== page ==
Salvadoran leader apologizes for bishop's killing
Archbishop Oscar Arnulfo Romero, a human rights proponent who spoke out against repression by the Salvadoran army, was gunned down March 24, 1980, as he celebrated Mass in a hospital chapel.
Shortly before, Romero challenged soldiers from the pulpit to stop their repression in a famous address, declaring that "no soldier is obligated to obey a law against the law of God."
President Mauricio Funes said Romero was killed by right-wing death squads "who unfortunately acted with the protection, collaboration or participation of state agents."
"These illegal armed groups terrorized the civilian population during those dark years, leaving behind thousands of victims," Funes said, unveiling a mural commemorating Romero at the international airport outside the capital,
Nobody has been convicted for Romero's killing.
In 1993, a U.N.-sponsored truth commission determined that the assassination was ordered by a former army major and Maj. Roberto D'Abuisson, founder of the Nationalist Republican Alliance party. D'Abuisson had died the year before. But an amnesty law was passed shortly before those findings were made public.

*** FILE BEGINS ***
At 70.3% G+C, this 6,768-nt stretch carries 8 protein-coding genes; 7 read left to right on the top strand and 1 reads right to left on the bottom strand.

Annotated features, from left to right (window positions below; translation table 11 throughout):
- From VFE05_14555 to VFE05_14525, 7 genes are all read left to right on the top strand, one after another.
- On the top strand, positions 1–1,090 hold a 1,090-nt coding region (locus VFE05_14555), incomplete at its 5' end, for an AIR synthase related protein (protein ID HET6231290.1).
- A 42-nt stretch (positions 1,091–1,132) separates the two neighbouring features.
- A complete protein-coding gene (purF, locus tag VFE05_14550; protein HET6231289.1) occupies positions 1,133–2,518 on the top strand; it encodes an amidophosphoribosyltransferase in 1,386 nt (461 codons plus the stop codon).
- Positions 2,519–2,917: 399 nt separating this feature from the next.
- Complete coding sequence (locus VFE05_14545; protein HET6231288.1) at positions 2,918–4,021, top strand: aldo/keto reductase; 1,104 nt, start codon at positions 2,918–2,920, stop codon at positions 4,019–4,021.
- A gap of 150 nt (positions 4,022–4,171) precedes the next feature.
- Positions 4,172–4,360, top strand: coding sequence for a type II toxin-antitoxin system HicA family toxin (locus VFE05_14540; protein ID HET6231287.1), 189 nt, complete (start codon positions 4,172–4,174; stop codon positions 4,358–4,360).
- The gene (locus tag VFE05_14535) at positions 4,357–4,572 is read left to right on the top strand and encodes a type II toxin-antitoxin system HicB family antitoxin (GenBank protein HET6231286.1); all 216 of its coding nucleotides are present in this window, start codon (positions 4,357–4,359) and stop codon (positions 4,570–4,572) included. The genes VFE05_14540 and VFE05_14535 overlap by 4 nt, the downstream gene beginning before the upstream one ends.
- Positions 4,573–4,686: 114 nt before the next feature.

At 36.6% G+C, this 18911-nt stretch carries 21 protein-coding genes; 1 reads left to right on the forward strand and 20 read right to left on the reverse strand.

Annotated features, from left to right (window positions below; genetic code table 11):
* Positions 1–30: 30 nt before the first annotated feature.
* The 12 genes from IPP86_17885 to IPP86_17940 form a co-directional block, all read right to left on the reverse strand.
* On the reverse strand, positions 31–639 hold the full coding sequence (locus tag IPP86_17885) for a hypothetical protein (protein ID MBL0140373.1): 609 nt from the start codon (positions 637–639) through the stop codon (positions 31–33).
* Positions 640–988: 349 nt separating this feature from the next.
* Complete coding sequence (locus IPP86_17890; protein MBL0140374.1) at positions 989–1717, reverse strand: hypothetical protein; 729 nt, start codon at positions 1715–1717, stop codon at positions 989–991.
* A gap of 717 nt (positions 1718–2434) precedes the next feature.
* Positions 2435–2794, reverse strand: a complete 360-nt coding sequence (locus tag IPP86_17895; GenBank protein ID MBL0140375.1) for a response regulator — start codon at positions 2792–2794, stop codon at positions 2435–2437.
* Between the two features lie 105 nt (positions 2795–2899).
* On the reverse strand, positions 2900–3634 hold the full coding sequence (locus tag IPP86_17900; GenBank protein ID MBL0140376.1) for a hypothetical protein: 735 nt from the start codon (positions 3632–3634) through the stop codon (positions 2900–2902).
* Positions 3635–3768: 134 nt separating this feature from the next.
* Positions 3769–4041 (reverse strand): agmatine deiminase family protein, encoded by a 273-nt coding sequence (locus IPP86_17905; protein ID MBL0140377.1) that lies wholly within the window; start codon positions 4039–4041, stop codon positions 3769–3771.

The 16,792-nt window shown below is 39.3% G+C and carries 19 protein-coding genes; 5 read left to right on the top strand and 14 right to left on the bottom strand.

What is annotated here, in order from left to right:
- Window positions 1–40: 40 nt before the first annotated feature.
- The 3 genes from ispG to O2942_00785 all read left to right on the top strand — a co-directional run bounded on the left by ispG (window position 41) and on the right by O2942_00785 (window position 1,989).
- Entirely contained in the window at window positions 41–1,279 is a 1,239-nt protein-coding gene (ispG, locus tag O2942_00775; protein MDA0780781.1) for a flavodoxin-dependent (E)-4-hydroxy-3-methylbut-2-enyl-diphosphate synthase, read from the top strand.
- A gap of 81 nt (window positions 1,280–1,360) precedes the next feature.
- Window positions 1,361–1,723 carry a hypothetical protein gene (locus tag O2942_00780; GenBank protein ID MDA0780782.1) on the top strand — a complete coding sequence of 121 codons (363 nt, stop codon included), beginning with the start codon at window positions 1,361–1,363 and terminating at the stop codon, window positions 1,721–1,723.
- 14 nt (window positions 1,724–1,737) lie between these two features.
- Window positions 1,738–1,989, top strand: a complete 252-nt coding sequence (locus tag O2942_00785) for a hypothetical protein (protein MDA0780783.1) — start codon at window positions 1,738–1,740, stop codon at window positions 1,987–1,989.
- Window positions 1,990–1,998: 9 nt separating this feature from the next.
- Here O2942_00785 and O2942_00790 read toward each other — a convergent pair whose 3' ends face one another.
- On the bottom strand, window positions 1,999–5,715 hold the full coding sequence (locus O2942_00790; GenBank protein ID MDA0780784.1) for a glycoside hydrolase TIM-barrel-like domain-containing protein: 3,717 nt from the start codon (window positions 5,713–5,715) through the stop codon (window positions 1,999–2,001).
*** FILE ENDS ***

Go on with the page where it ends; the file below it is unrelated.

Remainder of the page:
The Nationalist Republican Alliance, or Arena, governed
Funes, elected last year, said his government accepts that the investigation uncovered "the truth in the case of the assassination of Monsignor Romero."
Funes' leftist party, the Farabundo Marti National Liberation Front, is an outgrowth of the rebel movement that fought U.S.-backed right-wing governments for 12 years before laying down arms in 1992 and becoming a political party. The civil war caused more than 75,000 deaths.
Thousands of Salvadorans gathered Wednesday to remember and honor Romero at the church were he was killed.
Copyright © 2010 The Associated Press. All rights reserved.
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People carry posters with the image of Archbishop Oscar Arnulfo Romero while participating in a rally to commemorate the 30th anniversary of Monsignor Oscar Arnulfo Romero's death ,
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